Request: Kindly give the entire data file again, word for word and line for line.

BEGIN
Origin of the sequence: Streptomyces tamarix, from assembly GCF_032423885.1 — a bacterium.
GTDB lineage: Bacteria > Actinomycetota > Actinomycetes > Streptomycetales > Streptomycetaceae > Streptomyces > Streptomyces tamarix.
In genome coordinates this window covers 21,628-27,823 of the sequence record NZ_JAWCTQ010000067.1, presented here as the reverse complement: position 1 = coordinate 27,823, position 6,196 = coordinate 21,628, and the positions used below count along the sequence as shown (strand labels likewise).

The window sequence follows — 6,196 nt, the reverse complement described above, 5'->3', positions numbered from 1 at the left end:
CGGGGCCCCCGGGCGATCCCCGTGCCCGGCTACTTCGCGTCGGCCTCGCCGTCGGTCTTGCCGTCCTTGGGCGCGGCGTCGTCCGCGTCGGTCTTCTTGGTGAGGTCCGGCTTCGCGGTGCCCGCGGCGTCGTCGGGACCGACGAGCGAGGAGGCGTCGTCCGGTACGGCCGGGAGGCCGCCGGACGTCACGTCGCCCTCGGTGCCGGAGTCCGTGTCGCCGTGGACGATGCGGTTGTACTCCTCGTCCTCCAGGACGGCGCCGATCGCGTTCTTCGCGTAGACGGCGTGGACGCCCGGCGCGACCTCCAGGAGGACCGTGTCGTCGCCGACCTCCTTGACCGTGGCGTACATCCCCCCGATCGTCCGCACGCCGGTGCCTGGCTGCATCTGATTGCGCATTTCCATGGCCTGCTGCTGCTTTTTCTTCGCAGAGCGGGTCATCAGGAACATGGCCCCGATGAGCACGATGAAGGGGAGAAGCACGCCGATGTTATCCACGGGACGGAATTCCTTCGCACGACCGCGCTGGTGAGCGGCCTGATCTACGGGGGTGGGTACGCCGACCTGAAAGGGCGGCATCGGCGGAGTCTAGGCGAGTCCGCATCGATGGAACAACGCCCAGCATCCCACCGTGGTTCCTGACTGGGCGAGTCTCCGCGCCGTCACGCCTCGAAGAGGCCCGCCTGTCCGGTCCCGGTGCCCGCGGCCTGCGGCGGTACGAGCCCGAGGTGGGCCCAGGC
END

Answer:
Origin of the sequence: Streptomyces tamarix, from assembly GCF_032423885.1 — a bacterium.
GTDB lineage: Bacteria > Actinomycetota > Actinomycetes > Streptomycetales > Streptomycetaceae > Streptomyces > Streptomyces tamarix.
In genome coordinates this window covers 21,628-27,823 of the sequence record NZ_JAWCTQ010000067.1, presented here as the reverse complement: position 1 = coordinate 27,823, position 6,196 = coordinate 21,628, and the positions used below count along the sequence as shown (strand labels likewise).

The window sequence follows — 6,196 nt, the reverse complement described above, 5'->3', positions numbered from 1 at the left end:
CGGGGCCCCCGGGCGATCCCCGTGCCCGGCTACTTCGCGTCGGCCTCGCCGTCGGTCTTGCCGTCCTTGGGCGCGGCGTCGTCCGCGTCGGTCTTCTTGGTGAGGTCCGGCTTCGCGGTGCCCGCGGCGTCGTCGGGACCGACGAGCGAGGAGGCGTCGTCCGGTACGGCCGGGAGGCCGCCGGACGTCACGTCGCCCTCGGTGCCGGAGTCCGTGTCGCCGTGGACGATGCGGTTGTACTCCTCGTCCTCCAGGACGGCGCCGATCGCGTTCTTCGCGTAGACGGCGTGGACGCCCGGCGCGACCTCCAGGAGGACCGTGTCGTCGCCGACCTCCTTGACCGTGGCGTACATCCCCCCGATCGTCCGCACGCCGGTGCCTGGCTGCATCTGATTGCGCATTTCCATGGCCTGCTGCTGCTTTTTCTTCGCAGAGCGGGTCATCAGGAACATGGCCCCGATGAGCACGATGAAGGGGAGAAGCACGCCGATGTTATCCACGGGACGGAATTCCTTCGCACGACCGCGCTGGTGAGCGGCCTGATCTACGGGGGTGGGTACGCCGACCTGAAAGGGCGGCATCGGCGGAGTCTAGGCGAGTCCGCATCGATGGAACAACGCCCAGCATCCCACCGTGGTTCCTGACTGGGCGAGTCTCCGCGCCGTCACGCCTCGAAGAGGCCCGCCTGTCCGGTCCCGGTGCCCGCGGCCTGCGGCGGTACGAGCCCGAGGTGGGCCCAGGC